By using the library, calibration was handed for me which was nice. All I had to do was keep the MPU6050 module still during the setup loop. After this I also ran a for loop to detect the maximum and minimum values for the gyroscope on the Z axis. The for loop I used collects 5000 values while the MPU6050 is still so that I can use the max and min to detect a noticable change in the MPU6050's orientation in the Z direction. Once a measured value is above or below the MPU6050's rest values I then made the buzzer to emit a 450 Hz sound for 1 second before being turned off. The 450 Hz sound is arbitrary and based on a tutorial I found for using a buzzer. A video demonstrating the functionality of the vibration detector can be seen below. Also seen below is a screenshot of the serial monitor which displays the start up calibration for the MPU6050, the reported max and min of the gyroscope values, and the gyroscope values that trigger the buzzer.

Figure 5. Screenshot of the serial monitor when using the vibration detector.

Problem 5: Use the joystick of the Arduino Elegoo kit to control the speed and rotation direction of the NEMA stepper motor. Use both wire connections and wireless connections between the joystick and the NEMA motor.

For problem 5 we needed to use the joystick module to control the speed and rotation direction of the NEMA17 stepper motor. Previously in the last homework we successfully controlled the rotation direction of the stepper motor but now speed control needs to be incorporated. We also needed to implement this functionality using both wire connections and wireless connections between the joystick and stepper motor. I created the sketch for the wired connections first because I wasn't sure how I was going to transmit X and Y values wirelessly just yet. I simply get the values of the X and Y directions of the joystick every loop cycle. The Y direction values I use as is and it controls the rotation direction of the stepper motor with upwards being clockwise and downwards being counterclockwise. For the X direction I decided to have it control the speed of the stepper motor. I do this by modifing the delay between the stepPin being set to HIGH then LOW (which moves the stepper motor). A delay with the range of 0 us and 1023 us didn't function very well at the lower values so I decided to map the X values on a range from 100 to 1500. So then when moving the joystick in the left X direction, the stepper motor would be pretty fast without the issues I had before.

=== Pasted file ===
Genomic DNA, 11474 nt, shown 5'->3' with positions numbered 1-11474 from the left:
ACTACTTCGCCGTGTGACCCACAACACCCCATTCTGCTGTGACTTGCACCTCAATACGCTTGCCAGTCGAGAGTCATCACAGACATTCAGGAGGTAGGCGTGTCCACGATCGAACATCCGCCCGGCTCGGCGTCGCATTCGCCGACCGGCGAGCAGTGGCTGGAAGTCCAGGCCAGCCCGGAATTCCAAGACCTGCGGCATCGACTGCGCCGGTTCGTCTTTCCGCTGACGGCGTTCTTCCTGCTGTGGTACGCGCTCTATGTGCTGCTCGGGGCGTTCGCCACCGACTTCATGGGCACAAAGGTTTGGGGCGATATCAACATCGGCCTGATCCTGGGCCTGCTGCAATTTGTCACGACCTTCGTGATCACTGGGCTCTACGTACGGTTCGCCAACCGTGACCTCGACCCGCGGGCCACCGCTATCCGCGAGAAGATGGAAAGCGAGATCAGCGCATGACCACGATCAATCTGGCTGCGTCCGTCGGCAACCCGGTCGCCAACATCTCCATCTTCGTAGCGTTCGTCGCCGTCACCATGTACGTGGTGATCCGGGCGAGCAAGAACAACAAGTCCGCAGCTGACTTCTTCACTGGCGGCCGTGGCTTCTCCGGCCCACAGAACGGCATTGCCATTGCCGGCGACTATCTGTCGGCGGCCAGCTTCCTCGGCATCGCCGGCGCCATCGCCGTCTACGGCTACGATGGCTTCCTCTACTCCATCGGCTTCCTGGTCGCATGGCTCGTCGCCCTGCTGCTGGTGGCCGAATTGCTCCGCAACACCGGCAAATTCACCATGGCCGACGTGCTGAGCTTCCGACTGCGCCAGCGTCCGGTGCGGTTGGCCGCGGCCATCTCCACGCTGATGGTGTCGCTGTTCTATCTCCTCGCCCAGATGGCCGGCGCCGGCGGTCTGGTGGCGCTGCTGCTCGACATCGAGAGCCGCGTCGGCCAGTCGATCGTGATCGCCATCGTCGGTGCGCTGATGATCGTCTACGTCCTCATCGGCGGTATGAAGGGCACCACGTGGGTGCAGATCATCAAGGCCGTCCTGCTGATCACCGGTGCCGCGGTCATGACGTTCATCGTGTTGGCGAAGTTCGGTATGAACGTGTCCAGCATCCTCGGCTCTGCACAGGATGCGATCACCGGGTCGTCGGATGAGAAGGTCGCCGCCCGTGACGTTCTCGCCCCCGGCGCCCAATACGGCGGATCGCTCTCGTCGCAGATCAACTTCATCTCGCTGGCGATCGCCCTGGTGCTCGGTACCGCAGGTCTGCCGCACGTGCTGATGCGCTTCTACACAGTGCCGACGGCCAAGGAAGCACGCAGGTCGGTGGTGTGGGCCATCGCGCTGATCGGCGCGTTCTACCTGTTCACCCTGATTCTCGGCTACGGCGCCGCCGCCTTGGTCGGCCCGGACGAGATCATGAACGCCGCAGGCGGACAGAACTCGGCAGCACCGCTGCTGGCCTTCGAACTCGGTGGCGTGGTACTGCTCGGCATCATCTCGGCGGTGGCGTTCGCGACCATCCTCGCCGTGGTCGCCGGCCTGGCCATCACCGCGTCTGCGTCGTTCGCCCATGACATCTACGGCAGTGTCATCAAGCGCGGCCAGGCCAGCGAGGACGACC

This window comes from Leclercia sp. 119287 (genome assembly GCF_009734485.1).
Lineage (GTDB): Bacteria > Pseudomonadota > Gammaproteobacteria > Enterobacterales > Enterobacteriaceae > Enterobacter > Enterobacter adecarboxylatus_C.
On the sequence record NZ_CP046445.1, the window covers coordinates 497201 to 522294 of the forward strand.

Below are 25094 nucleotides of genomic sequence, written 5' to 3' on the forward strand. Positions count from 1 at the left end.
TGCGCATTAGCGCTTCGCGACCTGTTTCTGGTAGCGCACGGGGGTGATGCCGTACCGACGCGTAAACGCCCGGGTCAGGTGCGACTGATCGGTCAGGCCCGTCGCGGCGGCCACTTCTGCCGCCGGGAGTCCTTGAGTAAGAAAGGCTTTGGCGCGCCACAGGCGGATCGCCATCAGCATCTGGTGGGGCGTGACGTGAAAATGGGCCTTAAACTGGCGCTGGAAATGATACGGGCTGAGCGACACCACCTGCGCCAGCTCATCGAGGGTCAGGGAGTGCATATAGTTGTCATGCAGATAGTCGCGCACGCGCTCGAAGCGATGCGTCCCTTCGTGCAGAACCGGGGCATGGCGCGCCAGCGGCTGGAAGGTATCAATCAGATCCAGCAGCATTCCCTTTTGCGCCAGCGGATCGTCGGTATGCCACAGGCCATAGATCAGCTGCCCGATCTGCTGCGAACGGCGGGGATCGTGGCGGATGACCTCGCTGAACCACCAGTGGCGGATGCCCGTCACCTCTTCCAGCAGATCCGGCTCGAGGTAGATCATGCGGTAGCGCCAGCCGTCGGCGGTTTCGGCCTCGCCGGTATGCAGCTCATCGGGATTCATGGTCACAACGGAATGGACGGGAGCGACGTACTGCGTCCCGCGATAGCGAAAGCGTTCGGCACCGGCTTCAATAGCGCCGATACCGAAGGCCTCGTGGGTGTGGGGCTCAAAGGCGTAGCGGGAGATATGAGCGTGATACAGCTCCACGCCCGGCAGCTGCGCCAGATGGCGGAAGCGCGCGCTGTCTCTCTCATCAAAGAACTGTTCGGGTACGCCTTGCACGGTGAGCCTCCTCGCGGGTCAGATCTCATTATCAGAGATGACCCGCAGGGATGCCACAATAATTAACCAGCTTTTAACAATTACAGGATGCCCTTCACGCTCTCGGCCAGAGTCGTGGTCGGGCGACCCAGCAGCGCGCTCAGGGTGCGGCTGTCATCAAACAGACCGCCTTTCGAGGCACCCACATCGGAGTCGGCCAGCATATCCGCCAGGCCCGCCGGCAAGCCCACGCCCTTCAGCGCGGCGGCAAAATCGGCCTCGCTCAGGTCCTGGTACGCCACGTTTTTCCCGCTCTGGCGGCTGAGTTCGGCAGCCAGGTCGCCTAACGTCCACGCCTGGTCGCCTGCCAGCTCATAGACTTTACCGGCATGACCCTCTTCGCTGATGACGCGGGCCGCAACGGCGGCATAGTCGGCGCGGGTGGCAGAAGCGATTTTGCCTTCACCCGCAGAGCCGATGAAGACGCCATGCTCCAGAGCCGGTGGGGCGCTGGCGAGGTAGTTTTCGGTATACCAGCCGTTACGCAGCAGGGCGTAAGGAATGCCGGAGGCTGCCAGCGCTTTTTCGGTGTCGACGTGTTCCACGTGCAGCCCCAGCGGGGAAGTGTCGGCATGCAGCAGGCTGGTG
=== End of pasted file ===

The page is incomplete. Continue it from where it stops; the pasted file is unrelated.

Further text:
For the wireless design I used the Open-Smart 2.4 GHz transceivers used previously and was able to reuse the code written for the wired version. The main thing I had to figure out was transmitting both X and Y values. I accomplished this by converting the read values of the joystick to a string and concatenating them together in this format: (x value),(y value). This entire string was then transmitted. On the receiver side, I reused code from last assignment with the modification that if a comma character (',') was detected, I then converted the message up to that point into an integer and set my motor speed variable to its value. I then reset the incoming message string and continued reading the transmitted string. Now if the new line character ('\n') was detected, that value was used to set my direction value variable. My motorSpeed and directionValue variables were then used to control the NEMA17 stepper motor operation in the same way as the wired design. I noticed I got significantly higher Y values when the joystick was at rest so I had to modify that part of the code but other than that the wired design code was reused almost exactly. There is an issue with stepper motor at higher speeds that I am not sure how to resolve. This can be seen in the video when demonstrating the motor speed control functionality, the stepper motor will sometimes stall. A slow transition from the slower motor speeds to the faster motor speeds does seem to help.

Problem 6: Implement rotary encoder Algorithm II on your UNO board.

In problem 6 we needed to implement Algorithm II from the slides on the rotary encoded seen during lecture.
Algorithm II functions like this: Counter Clockwise: When A changes from LOW to HIGH, B is HIGH. When A changes from HIGH to LOW, B is LOW.
When implementing this Algorithm I checked on the status of A, which was the DT pin on the rotary encoder. I then set the value of B based on whether A was rising edge or falling edge. I also printed the value of B to serial so that I can see its value using the Serial Plotter in the Arduino IDE. The video of the rotary encoder in action is shown below.

Conclusion:

I enjoyed gaining experience using the different sensors and actuators in this assignment. My favorite part was figuring out how to transmit two values using the Open-Smart 2.4 GHz transceivers as well as creating the vibration detector since it was pretty open-ended on how we got these designs implemented. The sketches for this assignment will be uploaded onto the server in a sketch folder under HW6 as well. I enjoyed learning about the Wheatstone bridge since strain gauges are something I will be applying to my senior seminar project, I also was happy to see the ultrasonic distance sensor functioning since I had heard that its capabilites weren't very good. It seemed to function well for me as long as it was focused on the soda can. I saw poorer results when trying to use my hand and pointing the sensor at myself sitting at my desk.